logger.debug("Storing Event  async {} " , event);
        final EventStorageRecord storageRec = EventConverter.toStorageRec(event);

        final Callback<ResultSet> callback = reactor.callbackBuilder()
                .setCallback(ResultSet.class, resultSet -> 
                                             statusCallback.accept(resultSet!=null))
                .setOnTimeout(() -> statusCallback.accept(false))
                .setOnError(error -> statusCallback.onError(error))
                .build(ResultSet.class);

        this.addEventStorageRecordAsync(callback, storageRec);


    }




    public void addEventStorageRecordAsync (final Callback<ResultSet> callback, 
                                            final EventStorageRecord storageRec) {
        logger.info("Storing  the record with storage-key {} async  ", storageRec.getStorageKey());

        if(storageRec != null) {

            SimpleStatement simpleStatement = ...;
            cassandraService.executeAsync(callback, simpleStatement);

        }


    }

Note that QBit uses a callbackBuilder so the constituent parts of a callback can be lambda expressions.
Callback is a rather simple interface that builds on Java 8 Consumer and adds timeout and error handling.

Callback

public interface Callback<T> extends Consumer<T> {

    default void onError(Throwable error) {

        LoggerFactory.getLogger(Callback.class)
                .error(error.getMessage(), error);
    }


    default void onTimeout() {

    }

}
The Reactor is class to manage timeouts, schedule periodic tasks, and other service call coordination. We initialize the Reactor in the constructor of theEventStorageService as seen in the previous code listing. We use thecallbackBuilder created from the Reactor as it will register the callbacks with thereactor for timeouts and such.
To enable the reactor, we must call it from service queue callback method of idle, limit and empty. One merely needs to call reactor.process from the callback, and it will periodically check for timeouts and such.

Calling reactor process to process callbacks and handle timeouts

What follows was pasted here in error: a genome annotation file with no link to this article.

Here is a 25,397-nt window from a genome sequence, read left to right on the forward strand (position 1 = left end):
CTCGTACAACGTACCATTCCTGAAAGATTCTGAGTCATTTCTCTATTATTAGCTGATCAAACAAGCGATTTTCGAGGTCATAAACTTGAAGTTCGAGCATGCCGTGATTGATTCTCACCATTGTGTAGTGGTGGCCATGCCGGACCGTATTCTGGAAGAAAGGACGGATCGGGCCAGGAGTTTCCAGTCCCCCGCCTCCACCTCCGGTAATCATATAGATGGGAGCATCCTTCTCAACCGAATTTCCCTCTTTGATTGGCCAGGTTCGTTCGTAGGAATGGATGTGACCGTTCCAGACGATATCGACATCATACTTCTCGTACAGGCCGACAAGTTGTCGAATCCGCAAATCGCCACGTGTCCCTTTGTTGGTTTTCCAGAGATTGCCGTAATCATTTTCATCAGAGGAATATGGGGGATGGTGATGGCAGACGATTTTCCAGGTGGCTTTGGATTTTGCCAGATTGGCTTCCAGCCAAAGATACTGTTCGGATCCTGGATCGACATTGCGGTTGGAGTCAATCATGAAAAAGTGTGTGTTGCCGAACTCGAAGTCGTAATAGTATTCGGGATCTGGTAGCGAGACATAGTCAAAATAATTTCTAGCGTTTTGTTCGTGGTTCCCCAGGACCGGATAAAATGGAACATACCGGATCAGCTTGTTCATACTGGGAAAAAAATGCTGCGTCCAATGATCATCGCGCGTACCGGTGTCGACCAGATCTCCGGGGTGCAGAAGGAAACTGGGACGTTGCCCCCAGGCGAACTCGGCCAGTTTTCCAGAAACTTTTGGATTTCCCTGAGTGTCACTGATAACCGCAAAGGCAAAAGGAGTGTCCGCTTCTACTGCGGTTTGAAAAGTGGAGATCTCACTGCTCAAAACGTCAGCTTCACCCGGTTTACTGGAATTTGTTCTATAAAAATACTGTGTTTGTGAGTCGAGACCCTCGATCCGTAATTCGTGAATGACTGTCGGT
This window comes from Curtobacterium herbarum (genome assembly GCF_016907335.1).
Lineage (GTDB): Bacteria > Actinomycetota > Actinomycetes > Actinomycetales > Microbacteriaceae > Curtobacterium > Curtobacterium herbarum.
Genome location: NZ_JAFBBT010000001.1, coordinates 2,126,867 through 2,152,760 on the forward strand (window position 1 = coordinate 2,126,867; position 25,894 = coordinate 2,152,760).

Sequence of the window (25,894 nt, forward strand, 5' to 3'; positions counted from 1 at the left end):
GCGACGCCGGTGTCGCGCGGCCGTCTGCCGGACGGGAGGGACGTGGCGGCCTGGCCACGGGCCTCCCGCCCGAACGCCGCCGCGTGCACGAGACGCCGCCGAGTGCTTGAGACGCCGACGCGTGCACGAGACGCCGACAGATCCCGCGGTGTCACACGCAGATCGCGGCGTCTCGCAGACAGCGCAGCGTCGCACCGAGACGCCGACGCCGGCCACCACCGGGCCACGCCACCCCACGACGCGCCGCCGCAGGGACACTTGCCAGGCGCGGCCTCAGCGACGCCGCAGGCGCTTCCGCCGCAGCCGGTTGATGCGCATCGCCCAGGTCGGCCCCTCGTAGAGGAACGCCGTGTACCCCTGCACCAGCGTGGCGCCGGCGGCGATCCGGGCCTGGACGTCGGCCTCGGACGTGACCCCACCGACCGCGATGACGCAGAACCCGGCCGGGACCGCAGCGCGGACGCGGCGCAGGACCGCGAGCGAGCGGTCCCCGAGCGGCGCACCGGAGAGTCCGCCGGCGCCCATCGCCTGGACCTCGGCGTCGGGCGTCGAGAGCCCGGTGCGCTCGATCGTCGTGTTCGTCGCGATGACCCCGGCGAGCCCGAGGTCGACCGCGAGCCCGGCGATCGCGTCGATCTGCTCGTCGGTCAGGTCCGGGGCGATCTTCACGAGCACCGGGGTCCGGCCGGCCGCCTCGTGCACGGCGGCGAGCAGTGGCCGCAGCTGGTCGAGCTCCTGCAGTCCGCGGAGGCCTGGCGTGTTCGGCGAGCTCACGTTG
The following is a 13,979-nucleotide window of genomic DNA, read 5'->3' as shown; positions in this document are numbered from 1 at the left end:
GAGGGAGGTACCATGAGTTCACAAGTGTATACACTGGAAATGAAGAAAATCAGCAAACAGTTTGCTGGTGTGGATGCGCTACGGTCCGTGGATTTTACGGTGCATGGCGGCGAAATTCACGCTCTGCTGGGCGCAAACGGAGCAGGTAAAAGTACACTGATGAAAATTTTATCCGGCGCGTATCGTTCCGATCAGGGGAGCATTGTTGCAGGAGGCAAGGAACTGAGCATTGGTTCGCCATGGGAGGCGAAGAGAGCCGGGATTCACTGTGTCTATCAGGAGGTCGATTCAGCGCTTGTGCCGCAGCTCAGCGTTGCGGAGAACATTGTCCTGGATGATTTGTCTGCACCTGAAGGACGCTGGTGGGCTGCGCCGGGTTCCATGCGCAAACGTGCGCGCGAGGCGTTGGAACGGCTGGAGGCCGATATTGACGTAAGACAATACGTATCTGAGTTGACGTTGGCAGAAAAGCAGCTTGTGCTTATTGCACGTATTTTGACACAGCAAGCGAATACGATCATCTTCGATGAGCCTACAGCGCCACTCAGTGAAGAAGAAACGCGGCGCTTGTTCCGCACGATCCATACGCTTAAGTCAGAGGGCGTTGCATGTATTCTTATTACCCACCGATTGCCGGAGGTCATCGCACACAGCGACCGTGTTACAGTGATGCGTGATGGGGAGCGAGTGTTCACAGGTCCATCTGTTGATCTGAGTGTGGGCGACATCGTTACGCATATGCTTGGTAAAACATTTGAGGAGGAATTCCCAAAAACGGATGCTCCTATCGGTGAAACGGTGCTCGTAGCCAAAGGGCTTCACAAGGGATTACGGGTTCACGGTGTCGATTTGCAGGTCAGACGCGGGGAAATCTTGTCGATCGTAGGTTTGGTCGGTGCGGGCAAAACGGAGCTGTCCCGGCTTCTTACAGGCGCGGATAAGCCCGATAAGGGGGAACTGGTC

@QueueCallback({
            QueueCallbackType.LIMIT, 
            QueueCallbackType.IDLE,
            QueueCallbackType.EMPTY})
    public void process() {
        reactor.process();
    }

Underneath the covers.

The Reactor uses AsyncFutureCallback which is both a FutureRunnable and aCallback so therefore a Consumer. Rather then invent our own async API or functional API we decided to lean on Java 8, and build on the shoulders of giants.

Reactor uses AsyncFutureCallback internally. And CallBack builder really builds AsyncFutureCallback

public interface AsyncFutureCallback<T> extends Runnable, Callback<T>, Future<T> {
    Exception CANCEL = new Exception("Cancelled RunnableCallback");

    boolean checkTimeOut(long now);

    void accept(T t);

    void onError(Throwable error);

    void run();

    @Override
    boolean cancel(boolean mayInterruptIfRunning);

    @Override
    boolean isCancelled();

    @Override
    boolean isDone();

    @Override
    T get();

    @SuppressWarnings("NullableProblems")
    @Override
    T get(long timeout, TimeUnit unit);


    default boolean timedOut(long now) {

        return !(startTime() == -1 || timeOutDuration() == -1) && (now - startTime()) > timeOutDuration();
    }

    default long timeOutDuration() {
        return -1;
    }


    default long startTime() {
        return -1;
    }

    default void finished() {

    }


    default boolean isTimedOut() {
        return false;
    }
}